Lord Guildford Dudley, son of the duke of Northumberland, is not usually depicted positively either in fiction or non-fiction. Often, Guildford is presented as a weak-willed, snivelling adolescent who sobbed on the scaffold, or as an abusive sociopath capable of bullying his gentle wife, Lady Jane Grey. In her study of the so-called nine days queen, Hester Chapman described Guildford as 'a spoilt, conceited and disagreeable young man', while in her novel Innocent Traitor, Alison Weir portrayed Guildford as a vicious abuser who mistreated Jane on their wedding night.
Guildford, who married Jane in 1553, could have become king of England, had events turned out differently. Little is known of him, but it is likely that he was well educated and was brought up to favour the reformist faith. It is possible that he was younger than his wife Jane, who was probably born in the spring of 1537. The Dudleys had a newborn son in March 1537, while one of Guildford's godfathers, Diego de Mendoza, visited England between the spring of 1537 and the summer of 1538. Thus making it likely that Guildford was born in 1537 or 1538 and inherently probable that he was younger than his wife. According to Grafton, Guildford was 'a comely, virtuous and godly gentleman'.
In the spring of 1553, Guildford married Jane Grey, the cousin of Edward VI. For the Dudleys, the Grey marriage was a notable triumph, for it allied them with the ducal house of Suffolk as well as to the Tudor dynasty. There is no evidence that John Dudley, duke of Northumberland, schemed to marry his son to Jane as part of his plan to have Jane made queen in the wake of Edward VI's death. Traditionally, it has been reported that Jane was bullied into marrying Guildford by her scheming family; some alleged that she had been physically beaten until she had submitted to the will of her parents. These stories are questionable. Certainly there is no evidence that she objected to Guildford on personal terms, although it could be said that the duke and duchess of Suffolk, Jane's parents, might have hoped for a more noble bridegroom for their daughter. After all, rumours had circulated in some quarters that Edward VI himself hoped to marry Jane. Once it became apparent that the king's demise was imminent, the Dudleys surely realised that Guildford might very well become king of England as the husband of Queen Jane, if the coup against Mary Tudor succeeded.
Above: Lady Jane Grey. After her marriage, Jane referred to herself as 'Lady Jane Dudley'. There is no evidence that she objected to the marriage with Guildford on personal grounds.
Unfortunately for both the Greys and the Dudleys, Mary Tudor was highly popular in the country at large, and following Edward VI's death on 6 July, the displaced Mary immediately acted to ensure that she was accepted, and then crowned, as England's queen. Jane had arrived at the Tower of London shortly after the king's death, and she was presented with the crown jewels by the Marquess of Winchester. Reportedly, Jane explained that she did not wish her husband to be presented with a crown, because she wished to make him a duke, rather than honour him with the title of king consort. This was not because of personal feelings on her behalf, given that she was 'loving of my husband'. Indeed, after her marriage Jane consistently referred to herself as 'Lady Jane Dudley'. On 19 July, the last day of her 'reign', Jane acted as godmother to a son born to one of the Tower guards. The child was named Guildford.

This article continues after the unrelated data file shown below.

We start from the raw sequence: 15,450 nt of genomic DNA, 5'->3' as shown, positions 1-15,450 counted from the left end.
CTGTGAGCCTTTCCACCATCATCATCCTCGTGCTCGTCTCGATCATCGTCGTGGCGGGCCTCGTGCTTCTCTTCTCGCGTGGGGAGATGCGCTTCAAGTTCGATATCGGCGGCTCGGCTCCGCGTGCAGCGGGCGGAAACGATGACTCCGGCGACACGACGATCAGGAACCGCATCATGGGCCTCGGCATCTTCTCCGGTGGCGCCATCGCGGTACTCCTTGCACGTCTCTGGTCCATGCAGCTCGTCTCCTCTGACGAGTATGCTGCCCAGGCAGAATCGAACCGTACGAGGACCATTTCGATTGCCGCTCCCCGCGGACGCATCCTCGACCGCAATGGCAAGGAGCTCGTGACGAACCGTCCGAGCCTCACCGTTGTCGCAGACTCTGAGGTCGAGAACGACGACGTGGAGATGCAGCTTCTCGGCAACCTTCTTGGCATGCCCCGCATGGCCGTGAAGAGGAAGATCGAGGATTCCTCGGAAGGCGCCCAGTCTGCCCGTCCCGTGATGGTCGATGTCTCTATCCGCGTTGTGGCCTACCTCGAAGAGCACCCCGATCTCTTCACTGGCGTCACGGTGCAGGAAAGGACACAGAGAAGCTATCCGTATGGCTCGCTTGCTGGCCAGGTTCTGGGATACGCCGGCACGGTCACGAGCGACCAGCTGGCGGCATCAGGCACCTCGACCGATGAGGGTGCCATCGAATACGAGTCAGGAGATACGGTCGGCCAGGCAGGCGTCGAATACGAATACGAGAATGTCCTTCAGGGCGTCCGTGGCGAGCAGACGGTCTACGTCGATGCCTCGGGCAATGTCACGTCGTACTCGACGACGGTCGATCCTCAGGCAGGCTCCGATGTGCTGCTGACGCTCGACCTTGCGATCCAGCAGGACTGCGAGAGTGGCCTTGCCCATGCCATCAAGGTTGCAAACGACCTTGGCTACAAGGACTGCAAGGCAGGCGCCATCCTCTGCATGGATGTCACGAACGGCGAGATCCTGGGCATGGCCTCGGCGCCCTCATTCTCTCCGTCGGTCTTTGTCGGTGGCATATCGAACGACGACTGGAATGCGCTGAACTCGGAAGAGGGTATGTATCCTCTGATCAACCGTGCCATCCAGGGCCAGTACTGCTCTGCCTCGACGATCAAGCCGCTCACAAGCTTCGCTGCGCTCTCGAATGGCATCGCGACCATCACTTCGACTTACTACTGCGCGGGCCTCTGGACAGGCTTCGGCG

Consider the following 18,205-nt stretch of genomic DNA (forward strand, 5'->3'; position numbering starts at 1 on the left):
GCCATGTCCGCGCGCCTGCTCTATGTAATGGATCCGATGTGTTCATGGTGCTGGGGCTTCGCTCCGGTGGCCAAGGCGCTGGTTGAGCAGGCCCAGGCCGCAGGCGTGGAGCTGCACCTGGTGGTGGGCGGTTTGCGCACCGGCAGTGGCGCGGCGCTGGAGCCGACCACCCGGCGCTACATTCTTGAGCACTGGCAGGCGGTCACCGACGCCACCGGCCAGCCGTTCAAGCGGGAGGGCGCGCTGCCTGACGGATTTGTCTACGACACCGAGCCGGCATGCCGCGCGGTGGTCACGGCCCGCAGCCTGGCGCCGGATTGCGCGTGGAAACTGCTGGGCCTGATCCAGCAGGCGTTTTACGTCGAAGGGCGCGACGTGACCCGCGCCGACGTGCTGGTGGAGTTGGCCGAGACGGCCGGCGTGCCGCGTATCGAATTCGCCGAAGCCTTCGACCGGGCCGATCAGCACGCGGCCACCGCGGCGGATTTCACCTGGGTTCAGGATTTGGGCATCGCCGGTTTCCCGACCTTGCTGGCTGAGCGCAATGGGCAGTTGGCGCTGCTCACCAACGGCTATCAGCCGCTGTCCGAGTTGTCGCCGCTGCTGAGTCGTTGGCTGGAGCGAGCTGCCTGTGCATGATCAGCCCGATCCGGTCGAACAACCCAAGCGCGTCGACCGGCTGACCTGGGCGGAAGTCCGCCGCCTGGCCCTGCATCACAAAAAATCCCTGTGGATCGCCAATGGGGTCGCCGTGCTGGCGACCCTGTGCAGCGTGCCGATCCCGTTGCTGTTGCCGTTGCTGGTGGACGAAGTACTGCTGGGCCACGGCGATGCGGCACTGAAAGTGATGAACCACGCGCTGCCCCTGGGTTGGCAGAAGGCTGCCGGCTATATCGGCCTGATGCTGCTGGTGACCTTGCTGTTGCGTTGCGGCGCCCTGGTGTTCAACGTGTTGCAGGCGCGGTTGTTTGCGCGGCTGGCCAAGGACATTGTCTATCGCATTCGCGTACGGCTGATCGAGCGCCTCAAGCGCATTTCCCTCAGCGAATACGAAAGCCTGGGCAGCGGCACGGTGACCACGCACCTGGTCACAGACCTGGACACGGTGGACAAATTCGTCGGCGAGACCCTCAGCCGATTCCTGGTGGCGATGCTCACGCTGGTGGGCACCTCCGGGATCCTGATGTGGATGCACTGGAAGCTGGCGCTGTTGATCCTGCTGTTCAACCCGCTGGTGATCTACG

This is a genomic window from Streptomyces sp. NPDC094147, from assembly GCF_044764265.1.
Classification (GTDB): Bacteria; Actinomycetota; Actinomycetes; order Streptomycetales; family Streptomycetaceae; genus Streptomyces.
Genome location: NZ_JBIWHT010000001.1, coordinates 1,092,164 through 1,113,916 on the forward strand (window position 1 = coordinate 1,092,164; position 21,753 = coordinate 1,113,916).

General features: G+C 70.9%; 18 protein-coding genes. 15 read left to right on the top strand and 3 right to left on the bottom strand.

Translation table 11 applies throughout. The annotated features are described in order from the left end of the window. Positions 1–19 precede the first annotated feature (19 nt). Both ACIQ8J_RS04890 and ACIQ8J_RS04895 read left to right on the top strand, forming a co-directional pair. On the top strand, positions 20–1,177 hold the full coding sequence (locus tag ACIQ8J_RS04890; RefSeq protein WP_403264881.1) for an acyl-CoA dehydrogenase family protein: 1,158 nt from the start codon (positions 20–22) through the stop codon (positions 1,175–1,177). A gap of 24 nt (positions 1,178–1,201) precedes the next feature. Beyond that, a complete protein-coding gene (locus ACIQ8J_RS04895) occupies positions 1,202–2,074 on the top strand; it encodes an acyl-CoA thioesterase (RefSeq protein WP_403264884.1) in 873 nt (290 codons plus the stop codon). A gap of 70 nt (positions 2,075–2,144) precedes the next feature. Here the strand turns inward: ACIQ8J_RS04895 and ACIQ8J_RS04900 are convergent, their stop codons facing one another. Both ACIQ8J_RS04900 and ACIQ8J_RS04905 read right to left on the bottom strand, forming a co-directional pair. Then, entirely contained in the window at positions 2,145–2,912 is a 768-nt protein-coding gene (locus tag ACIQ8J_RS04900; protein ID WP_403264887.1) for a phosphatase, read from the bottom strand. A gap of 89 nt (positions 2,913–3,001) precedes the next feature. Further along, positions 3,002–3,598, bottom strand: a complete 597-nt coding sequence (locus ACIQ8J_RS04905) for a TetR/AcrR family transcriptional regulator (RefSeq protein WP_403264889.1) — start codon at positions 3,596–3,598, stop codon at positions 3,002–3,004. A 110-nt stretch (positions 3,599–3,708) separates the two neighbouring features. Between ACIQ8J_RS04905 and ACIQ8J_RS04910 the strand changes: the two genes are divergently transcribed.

Mary Tudor took the throne with triumph. Eric Ives and Leanda de Lisle have explained, in detail, how Mary seized the throne from Jane; whether or not she should be viewed as the rightful queen and Jane the usurper, or vice versa, continues to be disputed. On 22 August, Guildford's father, the duke of Northumberland, was executed. Three months later, both Jane and Guildford were tried and found guilty of treason, but the queen made known her wish that the two prisoners should be spared death.
However, Sir Thomas Wyatt's rebellion in early 1554, which involved Jane's father, sealed the fates of both Jane and Guildford. Both wrote letters to the duke; Guildford signed himself 'youre lovyng and obedynent son', while Jane described herself as 'youre gracys humble daughter Jane Duddley'. On the day of their execution, 12 February 1554, it is reported that Guildford wished to see Jane one last time, 'desiring to give her the last kisses, and the last embrace'. Jane refused, however, because 'their sight would increase the misery in both, and bring much more suffering'. After their deaths, Jane believed, they would 'live perpetually joined in an indissoluble bond'.
Evidence suggests that Guildford, at the age of only fifteen or sixteen, went to his death with dignity. He made a short, unrecorded speech on the scaffold and prayed without losing control of his emotions. No mention, in this contemporary account, of Guildford's supposed sobbing in the moments before his execution.
Lord Guildford Dudley has traditionally been viewed as a weak-willed, vicious adolescent, who was loathed by his gentle, victimised wife Lady Jane Grey. There is no evidence of this, and the couple's closeness and loyalty to one another emerges from the sources even during the last hours of their lives. Had the events of the summer of 1553 gone differently, had Jane been blessed by fortune, Guildford could have become king of England as the husband of Jane I. It was not to be, and history has not been kind to him in the centuries since his passing.